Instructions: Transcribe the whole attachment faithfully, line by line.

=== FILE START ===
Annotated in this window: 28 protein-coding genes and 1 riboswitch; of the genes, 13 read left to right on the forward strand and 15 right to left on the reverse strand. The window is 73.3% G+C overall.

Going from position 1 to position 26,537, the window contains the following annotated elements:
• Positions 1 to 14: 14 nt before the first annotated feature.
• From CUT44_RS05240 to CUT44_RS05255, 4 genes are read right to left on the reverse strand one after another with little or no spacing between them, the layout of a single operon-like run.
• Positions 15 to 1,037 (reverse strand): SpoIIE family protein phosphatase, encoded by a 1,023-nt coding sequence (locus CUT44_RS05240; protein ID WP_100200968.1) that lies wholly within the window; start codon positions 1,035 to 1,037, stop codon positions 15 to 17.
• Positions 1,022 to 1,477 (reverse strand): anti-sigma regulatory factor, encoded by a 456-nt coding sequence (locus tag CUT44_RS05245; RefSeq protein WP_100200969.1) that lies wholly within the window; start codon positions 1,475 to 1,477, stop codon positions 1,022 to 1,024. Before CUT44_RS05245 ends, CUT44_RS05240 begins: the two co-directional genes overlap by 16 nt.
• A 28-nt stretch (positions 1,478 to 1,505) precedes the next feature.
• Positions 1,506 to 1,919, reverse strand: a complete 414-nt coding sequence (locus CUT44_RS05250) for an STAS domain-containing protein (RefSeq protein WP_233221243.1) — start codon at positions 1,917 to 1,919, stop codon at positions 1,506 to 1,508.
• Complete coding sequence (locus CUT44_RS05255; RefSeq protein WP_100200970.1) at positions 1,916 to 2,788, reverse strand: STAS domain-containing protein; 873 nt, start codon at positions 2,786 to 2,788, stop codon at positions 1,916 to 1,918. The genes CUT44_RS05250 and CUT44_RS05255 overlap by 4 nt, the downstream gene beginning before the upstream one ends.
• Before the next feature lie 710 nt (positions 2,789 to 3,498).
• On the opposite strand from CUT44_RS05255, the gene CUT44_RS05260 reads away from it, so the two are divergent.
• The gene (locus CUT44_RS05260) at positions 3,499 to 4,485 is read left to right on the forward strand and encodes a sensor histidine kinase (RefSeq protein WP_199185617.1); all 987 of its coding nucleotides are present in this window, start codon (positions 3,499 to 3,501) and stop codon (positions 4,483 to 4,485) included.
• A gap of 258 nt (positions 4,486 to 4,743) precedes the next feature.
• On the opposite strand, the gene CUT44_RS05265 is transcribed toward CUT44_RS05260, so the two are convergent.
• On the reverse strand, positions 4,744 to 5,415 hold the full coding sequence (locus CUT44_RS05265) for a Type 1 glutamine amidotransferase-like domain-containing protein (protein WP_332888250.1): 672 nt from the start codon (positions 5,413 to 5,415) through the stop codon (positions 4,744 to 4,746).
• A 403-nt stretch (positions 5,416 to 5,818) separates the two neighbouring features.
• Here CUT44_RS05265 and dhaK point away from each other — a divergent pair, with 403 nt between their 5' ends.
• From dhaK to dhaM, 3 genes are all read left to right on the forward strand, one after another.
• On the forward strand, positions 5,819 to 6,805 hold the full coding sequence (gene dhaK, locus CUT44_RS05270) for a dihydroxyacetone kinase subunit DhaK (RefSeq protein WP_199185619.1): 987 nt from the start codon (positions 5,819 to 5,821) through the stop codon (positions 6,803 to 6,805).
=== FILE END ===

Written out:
Annotated in this window: 28 protein-coding genes and 1 riboswitch; of the genes, 13 read left to right on the forward strand and 15 right to left on the reverse strand. The window is 73.3% G+C overall.

Going from position 1 to position 26,537, the window contains the following annotated elements:
• Positions 1 to 14: 14 nt before the first annotated feature.
• From CUT44_RS05240 to CUT44_RS05255, 4 genes are read right to left on the reverse strand one after another with little or no spacing between them, the layout of a single operon-like run.
• Positions 15 to 1,037 (reverse strand): SpoIIE family protein phosphatase, encoded by a 1,023-nt coding sequence (locus CUT44_RS05240; protein ID WP_100200968.1) that lies wholly within the window; start codon positions 1,035 to 1,037, stop codon positions 15 to 17.
• Positions 1,022 to 1,477 (reverse strand): anti-sigma regulatory factor, encoded by a 456-nt coding sequence (locus tag CUT44_RS05245; RefSeq protein WP_100200969.1) that lies wholly within the window; start codon positions 1,475 to 1,477, stop codon positions 1,022 to 1,024. Before CUT44_RS05245 ends, CUT44_RS05240 begins: the two co-directional genes overlap by 16 nt.
• A 28-nt stretch (positions 1,478 to 1,505) precedes the next feature.
• Positions 1,506 to 1,919, reverse strand: a complete 414-nt coding sequence (locus CUT44_RS05250) for an STAS domain-containing protein (RefSeq protein WP_233221243.1) — start codon at positions 1,917 to 1,919, stop codon at positions 1,506 to 1,508.
• Complete coding sequence (locus CUT44_RS05255; RefSeq protein WP_100200970.1) at positions 1,916 to 2,788, reverse strand: STAS domain-containing protein; 873 nt, start codon at positions 2,786 to 2,788, stop codon at positions 1,916 to 1,918. The genes CUT44_RS05250 and CUT44_RS05255 overlap by 4 nt, the downstream gene beginning before the upstream one ends.
• Before the next feature lie 710 nt (positions 2,789 to 3,498).
• On the opposite strand from CUT44_RS05255, the gene CUT44_RS05260 reads away from it, so the two are divergent.
• The gene (locus CUT44_RS05260) at positions 3,499 to 4,485 is read left to right on the forward strand and encodes a sensor histidine kinase (RefSeq protein WP_199185617.1); all 987 of its coding nucleotides are present in this window, start codon (positions 3,499 to 3,501) and stop codon (positions 4,483 to 4,485) included.
• A gap of 258 nt (positions 4,486 to 4,743) precedes the next feature.
• On the opposite strand, the gene CUT44_RS05265 is transcribed toward CUT44_RS05260, so the two are convergent.
• On the reverse strand, positions 4,744 to 5,415 hold the full coding sequence (locus CUT44_RS05265) for a Type 1 glutamine amidotransferase-like domain-containing protein (protein WP_332888250.1): 672 nt from the start codon (positions 5,413 to 5,415) through the stop codon (positions 4,744 to 4,746).
• A 403-nt stretch (positions 5,416 to 5,818) separates the two neighbouring features.
• Here CUT44_RS05265 and dhaK point away from each other — a divergent pair, with 403 nt between their 5' ends.
• From dhaK to dhaM, 3 genes are all read left to right on the forward strand, one after another.
• On the forward strand, positions 5,819 to 6,805 hold the full coding sequence (gene dhaK, locus CUT44_RS05270) for a dihydroxyacetone kinase subunit DhaK (RefSeq protein WP_199185619.1): 987 nt from the start codon (positions 5,819 to 5,821) through the stop codon (positions 6,803 to 6,805).